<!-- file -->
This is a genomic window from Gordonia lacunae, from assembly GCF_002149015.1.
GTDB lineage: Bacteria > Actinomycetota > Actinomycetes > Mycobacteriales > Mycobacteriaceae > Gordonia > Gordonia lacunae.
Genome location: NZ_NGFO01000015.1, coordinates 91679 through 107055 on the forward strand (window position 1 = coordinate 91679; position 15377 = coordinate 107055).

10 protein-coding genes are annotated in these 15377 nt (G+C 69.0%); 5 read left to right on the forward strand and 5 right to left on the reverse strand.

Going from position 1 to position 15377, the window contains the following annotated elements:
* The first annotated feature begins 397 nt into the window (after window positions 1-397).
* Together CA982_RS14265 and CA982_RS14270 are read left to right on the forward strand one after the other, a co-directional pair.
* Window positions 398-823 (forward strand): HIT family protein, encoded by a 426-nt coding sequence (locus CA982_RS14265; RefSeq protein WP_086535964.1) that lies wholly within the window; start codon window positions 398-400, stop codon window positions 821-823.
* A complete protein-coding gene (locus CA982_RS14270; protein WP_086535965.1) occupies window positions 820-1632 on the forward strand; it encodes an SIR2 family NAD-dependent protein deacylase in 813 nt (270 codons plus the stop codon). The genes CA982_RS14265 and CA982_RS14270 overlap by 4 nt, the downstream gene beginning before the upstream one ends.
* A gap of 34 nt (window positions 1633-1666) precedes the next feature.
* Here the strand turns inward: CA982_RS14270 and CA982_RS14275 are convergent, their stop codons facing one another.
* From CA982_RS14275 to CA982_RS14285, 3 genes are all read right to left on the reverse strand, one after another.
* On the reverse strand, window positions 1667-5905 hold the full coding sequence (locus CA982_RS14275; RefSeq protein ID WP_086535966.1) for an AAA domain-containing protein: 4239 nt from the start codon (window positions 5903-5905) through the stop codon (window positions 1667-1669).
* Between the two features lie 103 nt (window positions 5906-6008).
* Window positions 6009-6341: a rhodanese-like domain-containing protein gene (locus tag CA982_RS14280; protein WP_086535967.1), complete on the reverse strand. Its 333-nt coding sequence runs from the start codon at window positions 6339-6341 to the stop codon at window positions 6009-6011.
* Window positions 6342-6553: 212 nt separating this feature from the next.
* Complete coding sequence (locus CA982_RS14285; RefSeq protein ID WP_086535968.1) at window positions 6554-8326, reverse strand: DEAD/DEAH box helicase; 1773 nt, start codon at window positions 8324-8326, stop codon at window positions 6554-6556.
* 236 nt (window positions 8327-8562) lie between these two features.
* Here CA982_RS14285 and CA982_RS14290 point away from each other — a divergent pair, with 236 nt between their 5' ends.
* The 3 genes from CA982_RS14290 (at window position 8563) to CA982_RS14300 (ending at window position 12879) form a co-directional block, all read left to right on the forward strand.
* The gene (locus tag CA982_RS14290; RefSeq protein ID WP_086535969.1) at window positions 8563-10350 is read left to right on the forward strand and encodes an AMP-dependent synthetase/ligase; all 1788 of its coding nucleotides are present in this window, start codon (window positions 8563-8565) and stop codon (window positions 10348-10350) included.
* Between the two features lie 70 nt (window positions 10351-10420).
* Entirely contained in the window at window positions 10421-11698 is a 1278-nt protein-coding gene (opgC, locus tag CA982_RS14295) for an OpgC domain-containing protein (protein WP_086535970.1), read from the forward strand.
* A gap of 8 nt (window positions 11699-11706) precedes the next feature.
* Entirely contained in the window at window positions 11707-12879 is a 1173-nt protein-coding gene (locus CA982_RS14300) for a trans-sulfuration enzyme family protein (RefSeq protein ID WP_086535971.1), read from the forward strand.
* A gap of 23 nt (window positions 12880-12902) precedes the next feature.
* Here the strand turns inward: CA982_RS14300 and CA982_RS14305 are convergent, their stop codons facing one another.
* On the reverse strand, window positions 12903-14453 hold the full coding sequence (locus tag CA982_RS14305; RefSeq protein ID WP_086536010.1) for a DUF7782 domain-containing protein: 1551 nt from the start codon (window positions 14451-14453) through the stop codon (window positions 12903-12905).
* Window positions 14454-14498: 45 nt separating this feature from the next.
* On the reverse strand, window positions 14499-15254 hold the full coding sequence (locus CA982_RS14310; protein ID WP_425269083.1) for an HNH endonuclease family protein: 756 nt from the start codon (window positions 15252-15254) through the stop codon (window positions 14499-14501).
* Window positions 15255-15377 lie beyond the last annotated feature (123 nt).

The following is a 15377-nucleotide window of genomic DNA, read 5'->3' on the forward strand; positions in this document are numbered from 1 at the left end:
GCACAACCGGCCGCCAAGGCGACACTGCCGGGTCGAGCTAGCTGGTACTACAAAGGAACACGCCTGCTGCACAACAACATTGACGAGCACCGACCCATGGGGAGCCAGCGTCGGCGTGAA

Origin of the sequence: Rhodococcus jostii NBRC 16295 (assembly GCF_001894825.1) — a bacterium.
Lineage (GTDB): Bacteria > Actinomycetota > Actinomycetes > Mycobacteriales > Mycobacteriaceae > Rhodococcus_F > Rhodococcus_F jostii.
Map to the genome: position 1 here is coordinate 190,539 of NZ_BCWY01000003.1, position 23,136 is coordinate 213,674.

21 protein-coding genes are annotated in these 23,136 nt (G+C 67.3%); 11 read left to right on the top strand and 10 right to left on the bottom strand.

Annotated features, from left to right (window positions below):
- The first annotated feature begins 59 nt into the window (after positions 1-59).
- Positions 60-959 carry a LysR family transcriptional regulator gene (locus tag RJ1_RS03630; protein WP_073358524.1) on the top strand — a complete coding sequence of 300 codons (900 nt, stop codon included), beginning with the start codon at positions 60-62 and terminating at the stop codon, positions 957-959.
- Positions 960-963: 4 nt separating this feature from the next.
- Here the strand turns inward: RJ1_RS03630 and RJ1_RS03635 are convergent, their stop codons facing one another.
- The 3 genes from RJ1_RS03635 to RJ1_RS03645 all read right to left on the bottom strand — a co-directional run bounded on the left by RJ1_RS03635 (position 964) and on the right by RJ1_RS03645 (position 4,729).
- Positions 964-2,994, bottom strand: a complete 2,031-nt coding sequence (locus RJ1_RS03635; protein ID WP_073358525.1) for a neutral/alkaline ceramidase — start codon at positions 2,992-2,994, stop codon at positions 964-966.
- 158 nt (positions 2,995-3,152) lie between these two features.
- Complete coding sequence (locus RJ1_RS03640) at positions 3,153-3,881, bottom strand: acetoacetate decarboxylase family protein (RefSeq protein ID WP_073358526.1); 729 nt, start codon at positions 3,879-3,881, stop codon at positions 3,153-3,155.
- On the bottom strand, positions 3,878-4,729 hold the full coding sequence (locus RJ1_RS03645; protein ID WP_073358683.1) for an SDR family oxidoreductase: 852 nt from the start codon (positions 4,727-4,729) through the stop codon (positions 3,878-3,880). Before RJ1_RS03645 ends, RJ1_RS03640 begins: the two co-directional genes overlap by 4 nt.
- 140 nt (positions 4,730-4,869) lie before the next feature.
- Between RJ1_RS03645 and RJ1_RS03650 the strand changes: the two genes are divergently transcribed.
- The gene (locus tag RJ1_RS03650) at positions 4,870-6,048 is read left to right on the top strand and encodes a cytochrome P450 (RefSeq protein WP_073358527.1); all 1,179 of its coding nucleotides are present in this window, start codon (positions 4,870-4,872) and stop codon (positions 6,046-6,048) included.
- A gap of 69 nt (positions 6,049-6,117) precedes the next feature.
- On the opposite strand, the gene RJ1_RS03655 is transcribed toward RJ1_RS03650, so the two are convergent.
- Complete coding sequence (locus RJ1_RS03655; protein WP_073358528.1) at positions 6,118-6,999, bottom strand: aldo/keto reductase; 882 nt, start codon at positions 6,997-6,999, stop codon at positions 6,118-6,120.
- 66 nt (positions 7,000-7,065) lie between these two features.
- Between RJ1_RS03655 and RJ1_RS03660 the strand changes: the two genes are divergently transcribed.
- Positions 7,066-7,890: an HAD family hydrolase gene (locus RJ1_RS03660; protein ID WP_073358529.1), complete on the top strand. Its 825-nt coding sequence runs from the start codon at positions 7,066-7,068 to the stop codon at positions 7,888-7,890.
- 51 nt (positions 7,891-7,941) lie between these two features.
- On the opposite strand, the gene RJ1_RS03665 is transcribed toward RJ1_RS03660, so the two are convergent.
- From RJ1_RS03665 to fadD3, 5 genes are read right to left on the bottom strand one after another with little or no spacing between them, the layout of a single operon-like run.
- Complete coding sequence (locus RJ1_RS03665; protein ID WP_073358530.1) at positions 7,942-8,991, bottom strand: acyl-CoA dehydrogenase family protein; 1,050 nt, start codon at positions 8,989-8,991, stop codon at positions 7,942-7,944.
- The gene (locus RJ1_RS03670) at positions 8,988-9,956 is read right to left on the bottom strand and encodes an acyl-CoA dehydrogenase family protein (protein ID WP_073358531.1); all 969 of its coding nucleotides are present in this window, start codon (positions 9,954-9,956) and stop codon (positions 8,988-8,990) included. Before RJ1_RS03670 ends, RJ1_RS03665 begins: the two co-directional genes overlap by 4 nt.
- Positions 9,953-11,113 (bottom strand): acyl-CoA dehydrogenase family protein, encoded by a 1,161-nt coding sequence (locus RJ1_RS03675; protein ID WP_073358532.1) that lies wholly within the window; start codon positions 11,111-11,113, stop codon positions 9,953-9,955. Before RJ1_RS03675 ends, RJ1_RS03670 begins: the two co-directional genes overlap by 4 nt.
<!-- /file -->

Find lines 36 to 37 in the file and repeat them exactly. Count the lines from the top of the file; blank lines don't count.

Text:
Map to the genome: position 1 here is coordinate 190,539 of NZ_BCWY01000003.1, position 23,136 is coordinate 213,674.

21 protein-coding genes are annotated in these 23,136 nt (G+C 67.3%); 11 read left to right on the top strand and 10 right to left on the bottom strand.